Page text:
Industry commonly works with experts to put across its message. Charlie Buckwell believes that such interaction is essential for medical advancement, but Giovanni Fava (doi: 10.1136/bmj.39541.731493.59) argues that it risks scientific integrity
doi:10.1136/bmj.39541.702870.59
PMCID: PMC2432129  PMID: 18566075
8.  Should the drug industry work with key opinion leaders? No 
BMJ : British Medical Journal  2008;336(7658):1405.
Industry commonly works with experts to put across its message. Charlie Buckwell (doi: 10.1136/bmj.39541.702870.59) believes that such interaction is essential for medical advancement, but Giovanni Fava argues that it risks scientific integrity
doi:10.1136/bmj.39541.731493.59
PMCID: PMC2432130  PMID: 18566076
9.  Should we pay donors to increase the supply of organs for transplantation? No 
BMJ : British Medical Journal  2008;336(7657):1343.
Paymentfor livingkidney donation is illegal in most countries. Arthur Matas (doi: 10.1136/bmj.a157) believes that legalisation is needed to shorten waiting times, but Jeremy Chapman argues that it will reduce the supply of all organs
doi:10.1136/bmj.a179
PMCID: PMC2427080  PMID: 18556314
10.  Should we pay donors to increase the supply of organs for transplantation? Yes 
BMJ : British Medical Journal  2008;336(7657):1342.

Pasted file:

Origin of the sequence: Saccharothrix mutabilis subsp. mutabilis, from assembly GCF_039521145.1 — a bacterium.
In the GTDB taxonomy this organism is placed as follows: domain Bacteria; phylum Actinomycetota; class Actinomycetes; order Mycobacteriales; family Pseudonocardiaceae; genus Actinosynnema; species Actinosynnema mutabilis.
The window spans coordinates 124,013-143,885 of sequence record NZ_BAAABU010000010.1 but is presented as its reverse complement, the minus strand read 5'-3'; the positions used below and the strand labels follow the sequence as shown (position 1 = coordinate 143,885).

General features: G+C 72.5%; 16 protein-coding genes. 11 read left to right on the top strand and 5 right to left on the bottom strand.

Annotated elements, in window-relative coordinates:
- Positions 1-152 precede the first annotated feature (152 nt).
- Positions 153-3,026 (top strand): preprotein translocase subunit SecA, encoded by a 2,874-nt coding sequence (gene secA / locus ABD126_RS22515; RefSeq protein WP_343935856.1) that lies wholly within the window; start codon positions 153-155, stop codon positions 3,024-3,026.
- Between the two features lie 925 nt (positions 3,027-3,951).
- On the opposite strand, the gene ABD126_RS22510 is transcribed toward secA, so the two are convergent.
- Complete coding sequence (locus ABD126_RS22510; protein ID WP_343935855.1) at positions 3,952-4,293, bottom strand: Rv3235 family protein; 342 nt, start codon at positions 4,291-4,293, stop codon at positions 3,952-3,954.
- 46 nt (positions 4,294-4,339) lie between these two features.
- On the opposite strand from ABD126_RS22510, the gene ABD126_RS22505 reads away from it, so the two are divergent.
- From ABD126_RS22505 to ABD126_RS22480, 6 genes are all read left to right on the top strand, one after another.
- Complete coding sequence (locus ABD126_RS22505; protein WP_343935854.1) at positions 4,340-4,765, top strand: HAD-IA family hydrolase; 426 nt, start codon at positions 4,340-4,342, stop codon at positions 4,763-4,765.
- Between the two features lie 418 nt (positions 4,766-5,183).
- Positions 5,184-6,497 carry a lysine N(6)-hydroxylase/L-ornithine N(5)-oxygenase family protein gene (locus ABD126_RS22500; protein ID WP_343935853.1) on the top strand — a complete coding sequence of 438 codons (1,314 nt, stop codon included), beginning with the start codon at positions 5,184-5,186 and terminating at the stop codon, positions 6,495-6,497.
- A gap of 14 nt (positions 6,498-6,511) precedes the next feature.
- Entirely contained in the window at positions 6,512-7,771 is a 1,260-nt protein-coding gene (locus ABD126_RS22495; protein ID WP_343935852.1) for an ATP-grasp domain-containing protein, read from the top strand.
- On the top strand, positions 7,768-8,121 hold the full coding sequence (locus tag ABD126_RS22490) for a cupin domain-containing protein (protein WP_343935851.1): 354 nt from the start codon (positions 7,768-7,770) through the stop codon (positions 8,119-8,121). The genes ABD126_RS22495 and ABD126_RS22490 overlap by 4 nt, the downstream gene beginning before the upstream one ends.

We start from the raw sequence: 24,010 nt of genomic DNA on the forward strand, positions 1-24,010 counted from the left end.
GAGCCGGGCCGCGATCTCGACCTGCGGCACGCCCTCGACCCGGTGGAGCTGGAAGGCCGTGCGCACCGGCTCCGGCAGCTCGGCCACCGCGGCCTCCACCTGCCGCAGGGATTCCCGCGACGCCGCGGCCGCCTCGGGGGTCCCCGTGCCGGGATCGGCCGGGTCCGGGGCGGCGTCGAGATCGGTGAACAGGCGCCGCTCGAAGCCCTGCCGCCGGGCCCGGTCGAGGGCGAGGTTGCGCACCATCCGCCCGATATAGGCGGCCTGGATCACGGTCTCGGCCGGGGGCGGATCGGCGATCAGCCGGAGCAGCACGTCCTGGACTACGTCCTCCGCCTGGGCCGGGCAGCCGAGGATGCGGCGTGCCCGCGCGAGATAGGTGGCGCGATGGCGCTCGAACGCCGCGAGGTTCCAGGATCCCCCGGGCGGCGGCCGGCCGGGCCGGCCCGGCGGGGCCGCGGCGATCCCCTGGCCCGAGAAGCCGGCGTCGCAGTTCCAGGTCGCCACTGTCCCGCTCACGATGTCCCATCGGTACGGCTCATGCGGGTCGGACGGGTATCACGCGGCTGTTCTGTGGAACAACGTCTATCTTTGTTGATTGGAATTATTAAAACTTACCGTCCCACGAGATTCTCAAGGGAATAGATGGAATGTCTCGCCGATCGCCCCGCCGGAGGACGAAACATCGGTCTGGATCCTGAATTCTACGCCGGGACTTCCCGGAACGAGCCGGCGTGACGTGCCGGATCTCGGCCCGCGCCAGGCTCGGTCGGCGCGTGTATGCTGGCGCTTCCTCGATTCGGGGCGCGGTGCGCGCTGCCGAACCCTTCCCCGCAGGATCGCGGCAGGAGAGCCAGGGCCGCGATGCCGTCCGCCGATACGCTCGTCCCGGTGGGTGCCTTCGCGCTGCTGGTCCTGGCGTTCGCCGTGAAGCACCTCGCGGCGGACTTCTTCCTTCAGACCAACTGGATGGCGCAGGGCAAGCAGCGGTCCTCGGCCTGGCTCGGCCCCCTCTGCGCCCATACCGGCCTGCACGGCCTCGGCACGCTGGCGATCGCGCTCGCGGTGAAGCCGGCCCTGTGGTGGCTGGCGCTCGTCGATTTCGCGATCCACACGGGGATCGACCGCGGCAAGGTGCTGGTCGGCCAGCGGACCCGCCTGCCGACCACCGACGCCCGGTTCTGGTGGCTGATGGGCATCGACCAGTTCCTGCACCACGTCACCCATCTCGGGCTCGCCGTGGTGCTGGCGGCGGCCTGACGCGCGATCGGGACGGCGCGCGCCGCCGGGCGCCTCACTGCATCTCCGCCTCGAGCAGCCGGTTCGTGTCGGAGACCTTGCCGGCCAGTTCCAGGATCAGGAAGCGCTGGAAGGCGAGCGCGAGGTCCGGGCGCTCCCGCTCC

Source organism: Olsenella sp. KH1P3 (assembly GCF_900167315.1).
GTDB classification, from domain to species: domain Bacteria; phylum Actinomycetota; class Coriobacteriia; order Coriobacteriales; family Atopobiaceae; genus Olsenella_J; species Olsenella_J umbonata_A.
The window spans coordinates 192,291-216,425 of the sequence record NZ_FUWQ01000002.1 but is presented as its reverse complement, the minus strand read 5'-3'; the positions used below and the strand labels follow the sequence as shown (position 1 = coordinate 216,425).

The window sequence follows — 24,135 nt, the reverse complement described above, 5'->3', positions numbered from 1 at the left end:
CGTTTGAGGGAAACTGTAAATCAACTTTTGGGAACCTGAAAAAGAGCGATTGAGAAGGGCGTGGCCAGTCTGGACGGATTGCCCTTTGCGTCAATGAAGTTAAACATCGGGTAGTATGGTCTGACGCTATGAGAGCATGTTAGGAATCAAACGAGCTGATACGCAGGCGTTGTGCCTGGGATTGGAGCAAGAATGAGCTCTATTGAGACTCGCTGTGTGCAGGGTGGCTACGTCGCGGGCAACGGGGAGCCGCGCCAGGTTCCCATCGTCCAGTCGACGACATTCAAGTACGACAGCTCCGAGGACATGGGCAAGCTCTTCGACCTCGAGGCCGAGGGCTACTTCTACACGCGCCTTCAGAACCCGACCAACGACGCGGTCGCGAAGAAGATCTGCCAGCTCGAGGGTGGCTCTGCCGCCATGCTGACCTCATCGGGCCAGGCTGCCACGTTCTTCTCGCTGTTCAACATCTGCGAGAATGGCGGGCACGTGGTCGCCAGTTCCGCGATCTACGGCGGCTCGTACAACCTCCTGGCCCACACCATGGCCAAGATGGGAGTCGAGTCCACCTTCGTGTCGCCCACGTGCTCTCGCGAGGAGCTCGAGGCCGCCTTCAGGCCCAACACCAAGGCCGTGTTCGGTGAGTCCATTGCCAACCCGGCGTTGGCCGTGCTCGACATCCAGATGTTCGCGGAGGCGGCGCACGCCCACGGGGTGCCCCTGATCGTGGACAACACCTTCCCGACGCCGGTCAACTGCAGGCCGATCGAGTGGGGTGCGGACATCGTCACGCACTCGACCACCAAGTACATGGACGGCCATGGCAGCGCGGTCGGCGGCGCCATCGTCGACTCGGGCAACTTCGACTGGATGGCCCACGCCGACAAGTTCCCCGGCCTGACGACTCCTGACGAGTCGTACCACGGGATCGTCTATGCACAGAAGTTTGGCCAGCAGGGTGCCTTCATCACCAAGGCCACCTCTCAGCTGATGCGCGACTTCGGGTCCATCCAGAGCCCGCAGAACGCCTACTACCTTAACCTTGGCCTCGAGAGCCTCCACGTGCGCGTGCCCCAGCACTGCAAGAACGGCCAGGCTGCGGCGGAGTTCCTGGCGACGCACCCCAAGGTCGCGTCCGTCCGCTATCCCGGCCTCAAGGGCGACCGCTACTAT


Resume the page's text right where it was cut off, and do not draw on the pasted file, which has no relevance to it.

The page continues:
Paymentfor livingkidney donation is illegal in most countries. Arthur Matas believes that legalisation is needed to shorten waiting times, but Jeremy Chapman (doi: 10.1136/bmj.a179) argues that it will reduce the supply of all organs
doi:10.1136/bmj.a157
PMCID: PMC2427086  PMID: 18556313
11.  Should we use large scale healthcare interventions without clear evidence that benefits outweigh costs and harms? Yes 
BMJ : British Medical Journal  2008;336(7656):1276.
Obtaining definitive evidence on the effects of large scale interventions can be difficult. Bernard Crump believes that implementation with careful monitoring is justified but Seth Landefeld and colleagues (doi: 10.1136/bmj.a144) argue that acting without proof of net benefit is both costly and potentially damaging to health
doi:10.1136/bmj.a145
PMCID: PMC2413344  PMID: 18535068
12.  Should we use large scale healthcare interventions without clear evidence that benefits outweigh costs and harms? No 
BMJ : British Medical Journal  2008;336(7656):1277.
Obtaining definitive evidence on the effects of large scale interventions can be difficult. Bernard Crump (doi: 10.1136/bmj.a145) believes that implementation with careful monitoring is justified but Seth Landefeld and colleagues argue that acting without proof is both costly and potentially damaging to health
doi:10.1136/bmj.a144
PMCID: PMC2413345  PMID: 18535069
13.  Will polyclinics deliver real benefits for patients? Yes 
BMJ : British Medical Journal  2008;336(7654):1164.